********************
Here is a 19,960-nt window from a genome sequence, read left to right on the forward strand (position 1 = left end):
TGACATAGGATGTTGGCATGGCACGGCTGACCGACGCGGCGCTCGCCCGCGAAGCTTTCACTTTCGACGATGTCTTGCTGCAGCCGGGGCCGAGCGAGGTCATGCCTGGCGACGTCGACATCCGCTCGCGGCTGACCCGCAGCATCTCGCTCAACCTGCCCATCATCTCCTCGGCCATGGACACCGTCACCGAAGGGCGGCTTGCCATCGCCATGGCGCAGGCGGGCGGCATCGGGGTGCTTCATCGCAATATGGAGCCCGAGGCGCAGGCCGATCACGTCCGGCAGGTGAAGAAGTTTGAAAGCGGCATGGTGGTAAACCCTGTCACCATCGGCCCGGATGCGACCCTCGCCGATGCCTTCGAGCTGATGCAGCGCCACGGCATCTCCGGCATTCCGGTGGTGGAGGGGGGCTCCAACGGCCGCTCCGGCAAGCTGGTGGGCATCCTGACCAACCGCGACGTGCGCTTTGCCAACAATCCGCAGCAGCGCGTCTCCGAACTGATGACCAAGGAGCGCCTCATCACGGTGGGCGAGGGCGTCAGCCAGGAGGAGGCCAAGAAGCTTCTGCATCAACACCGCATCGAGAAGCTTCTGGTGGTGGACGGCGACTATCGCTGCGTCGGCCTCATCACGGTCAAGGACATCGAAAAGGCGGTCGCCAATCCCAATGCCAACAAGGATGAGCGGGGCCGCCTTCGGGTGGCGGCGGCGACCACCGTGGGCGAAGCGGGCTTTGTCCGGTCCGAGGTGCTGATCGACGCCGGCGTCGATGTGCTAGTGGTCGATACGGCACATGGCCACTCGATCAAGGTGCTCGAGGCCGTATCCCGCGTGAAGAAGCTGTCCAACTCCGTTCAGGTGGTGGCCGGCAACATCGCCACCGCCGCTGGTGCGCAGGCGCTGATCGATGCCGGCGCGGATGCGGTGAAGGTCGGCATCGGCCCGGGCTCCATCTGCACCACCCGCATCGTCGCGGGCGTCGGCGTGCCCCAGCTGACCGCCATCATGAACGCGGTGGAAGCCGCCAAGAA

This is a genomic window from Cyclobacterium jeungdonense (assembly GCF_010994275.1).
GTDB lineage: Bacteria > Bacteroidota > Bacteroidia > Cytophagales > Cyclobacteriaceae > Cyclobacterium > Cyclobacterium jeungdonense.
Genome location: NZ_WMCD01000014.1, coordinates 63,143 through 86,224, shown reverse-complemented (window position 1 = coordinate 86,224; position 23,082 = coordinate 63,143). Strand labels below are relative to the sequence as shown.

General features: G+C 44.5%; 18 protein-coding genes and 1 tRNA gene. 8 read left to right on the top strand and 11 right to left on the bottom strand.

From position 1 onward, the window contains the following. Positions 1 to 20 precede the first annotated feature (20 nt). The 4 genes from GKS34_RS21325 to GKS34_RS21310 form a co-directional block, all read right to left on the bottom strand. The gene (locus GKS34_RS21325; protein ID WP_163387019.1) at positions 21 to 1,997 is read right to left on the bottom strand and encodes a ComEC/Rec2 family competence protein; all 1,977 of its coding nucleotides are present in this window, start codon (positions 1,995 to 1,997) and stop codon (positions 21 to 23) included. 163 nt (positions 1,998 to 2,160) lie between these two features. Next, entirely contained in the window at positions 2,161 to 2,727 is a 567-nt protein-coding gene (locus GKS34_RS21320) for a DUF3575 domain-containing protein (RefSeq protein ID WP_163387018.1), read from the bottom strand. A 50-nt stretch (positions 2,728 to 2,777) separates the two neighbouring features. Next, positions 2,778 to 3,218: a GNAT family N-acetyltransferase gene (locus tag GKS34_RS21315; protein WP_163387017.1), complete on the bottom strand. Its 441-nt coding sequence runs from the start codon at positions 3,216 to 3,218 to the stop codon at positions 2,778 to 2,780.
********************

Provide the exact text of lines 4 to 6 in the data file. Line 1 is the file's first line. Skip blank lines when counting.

GTDB lineage: Bacteria > Bacteroidota > Bacteroidia > Cytophagales > Cyclobacteriaceae > Cyclobacterium > Cyclobacterium jeungdonense.
Genome location: NZ_WMCD01000014.1, coordinates 63,143 through 86,224, shown reverse-complemented (window position 1 = coordinate 86,224; position 23,082 = coordinate 63,143). Strand labels below are relative to the sequence as shown.

General features: G+C 44.5%; 18 protein-coding genes and 1 tRNA gene. 8 read left to right on the top strand and 11 right to left on the bottom strand.